'This Week' Transcript: Sens. Orrin Hatch and Amy Klobuchar; Eliot Spitzer

Sens. Orrin Hatch and Amy Klobuchar; Eliot Spitzer interviewed on 'This Week'

ByABC News
July 13, 2013, 4:01 PM
Representative Karen Bass (D) California, Representative Tom Cole (R) Oklahoma, Senator Orrin Hatch (R) Utah on 'This Week'
Representative Karen Bass (D) California, Representative Tom Cole (R) Oklahoma, Senator Orrin Hatch (R) Utah on 'This Week'
ABC News

NEW YORK, July 14, 2013 — -- A rush transcript of "This Week with George Stephanopoulos" airing on Sunday morning, July 14, 2013 on ABC News is below. This copy may not be in its final form and may be updated.

STEPHANOPOULOS: Breaking overnight, the verdict is in.


UNIDENTIFIED FEMALE: We, the jury, find George Zimmerman not guilty.


STEPHANOPOULOS: Protests break out after the high stakes trial that gripped the country.

As America faces big questions now about race, justice and gun control.

Then, new low? The gridlock, the squabble.


SEN. MITCH MCCONNELL, (R) KENTUCKY: These are dark days in the history of the Senate.


STEPHANOPOULOS: Was it Washington's worst week yet? We go to the center of the fight and take you inside the closed-door meetings.

Plus, our powerhouse roundtable on Spitzer's second chance?


SPITZER: I've always believed the public had forgiveness.


STEPHANOPOULOS: And the take-no-prisoners book that has all of Washington talking. Right here this Sunday morning.

ANNOUNCER: This week with George Stephanopoulos. Reporting from ABC News headquarters, George Stephanopoulos.

STEPHANOPOULOS: And we begin with that breaking news overnight. After more than 16 hours of deliberations, a jury of six women delivered their decision: not guilty of murder, not guilty of manslaughter, George Zimmerman is a free man.

This trial has captivated and divided the nation. And there were some protests overnight, but from Washington so far a muted reaction.

And in Florida, the first words from the Martin family. Trayvon's mom tweeted that this was her darkest hour. His father said, "even though I am brokenhearted, my faith is unshattered. I will always love my baby Tray."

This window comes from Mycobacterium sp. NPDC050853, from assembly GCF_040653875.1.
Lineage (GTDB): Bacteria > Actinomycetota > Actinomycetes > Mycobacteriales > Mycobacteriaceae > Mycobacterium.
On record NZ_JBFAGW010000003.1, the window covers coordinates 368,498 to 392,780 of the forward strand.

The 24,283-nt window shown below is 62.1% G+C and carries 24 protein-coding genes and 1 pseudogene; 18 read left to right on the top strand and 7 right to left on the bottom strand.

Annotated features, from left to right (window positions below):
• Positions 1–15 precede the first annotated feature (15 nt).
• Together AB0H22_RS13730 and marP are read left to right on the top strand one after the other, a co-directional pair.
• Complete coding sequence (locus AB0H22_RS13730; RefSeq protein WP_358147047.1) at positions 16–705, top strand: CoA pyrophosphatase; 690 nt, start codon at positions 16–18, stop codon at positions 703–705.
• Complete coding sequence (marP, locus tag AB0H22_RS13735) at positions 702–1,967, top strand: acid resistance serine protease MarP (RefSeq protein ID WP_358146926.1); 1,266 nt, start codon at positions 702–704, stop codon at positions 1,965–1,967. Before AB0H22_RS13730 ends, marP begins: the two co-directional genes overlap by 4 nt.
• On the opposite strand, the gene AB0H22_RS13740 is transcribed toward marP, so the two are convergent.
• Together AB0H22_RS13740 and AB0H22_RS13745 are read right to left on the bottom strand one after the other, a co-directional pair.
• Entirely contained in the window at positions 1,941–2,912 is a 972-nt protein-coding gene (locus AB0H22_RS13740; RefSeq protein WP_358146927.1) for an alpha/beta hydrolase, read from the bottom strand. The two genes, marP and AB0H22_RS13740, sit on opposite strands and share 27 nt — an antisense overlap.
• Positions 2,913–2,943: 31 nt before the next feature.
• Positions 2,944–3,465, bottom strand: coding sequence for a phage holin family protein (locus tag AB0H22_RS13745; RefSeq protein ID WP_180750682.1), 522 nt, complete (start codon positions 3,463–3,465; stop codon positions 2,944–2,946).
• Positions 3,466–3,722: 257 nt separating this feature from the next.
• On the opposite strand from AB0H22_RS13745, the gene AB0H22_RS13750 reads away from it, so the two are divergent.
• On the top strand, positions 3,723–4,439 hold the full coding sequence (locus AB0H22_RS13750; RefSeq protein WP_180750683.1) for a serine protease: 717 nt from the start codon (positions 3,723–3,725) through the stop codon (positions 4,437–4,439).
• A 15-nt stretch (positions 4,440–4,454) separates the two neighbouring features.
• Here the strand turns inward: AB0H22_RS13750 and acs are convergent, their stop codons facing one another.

We have the fallout this morning from our ABC News team, the Senate Judiciary Committee and the Congressional Black Caucus, our powerhouse roundtable and the Martin family lawyer.

ABC's Matt Gutman, who has covered this trial all the way, starts us off from the courthouse in Sanford, Florida.

Good morning, Matt. Take us inside that courtroom last night.

GUTMAN: Good morning, George. That courtroom was intense. So many eyeballs on it. But it wasn't always this way. This wasn't always headline news. This began as a routine homicide in a small Florida town that ignited this national debate about race.

Now last night in that courtroom as those six female jurors filed, and you could see the tension on the prosecutor's face, on the defense's face, everybody looked tired.

Now, those jurors ultimately made the decision not based on race, but about the law. They decided that the state did not have enough evidence to convince them that George Zimmerman should be convicted on second-degree murder or manslaughter.

Just after that was read, you saw George Zimmerman with very muted response, and then once he started hugging his family and his attorneys, you saw him break a smile there.

Now noticeably absent from the courtroom last night, Trayvon Martin's parents, George.

STEPHANOPOULOS: And that the security situation in Sanford has been so tight, everyone still on high alert?

GUTMAN: Very much so, especially the family of Trayvon Martin.

Now there was a reason that they weren't in the courtroom last night. We are told from the sheriff's office here and from their attorneys that the tenor and the severity of the death threats against Trayvon Martin's family increased. And they felt that it was safer for them to keep him away from the courthouse and to bolster their security -- not just them, Zimmerman and his family also the target of death threats.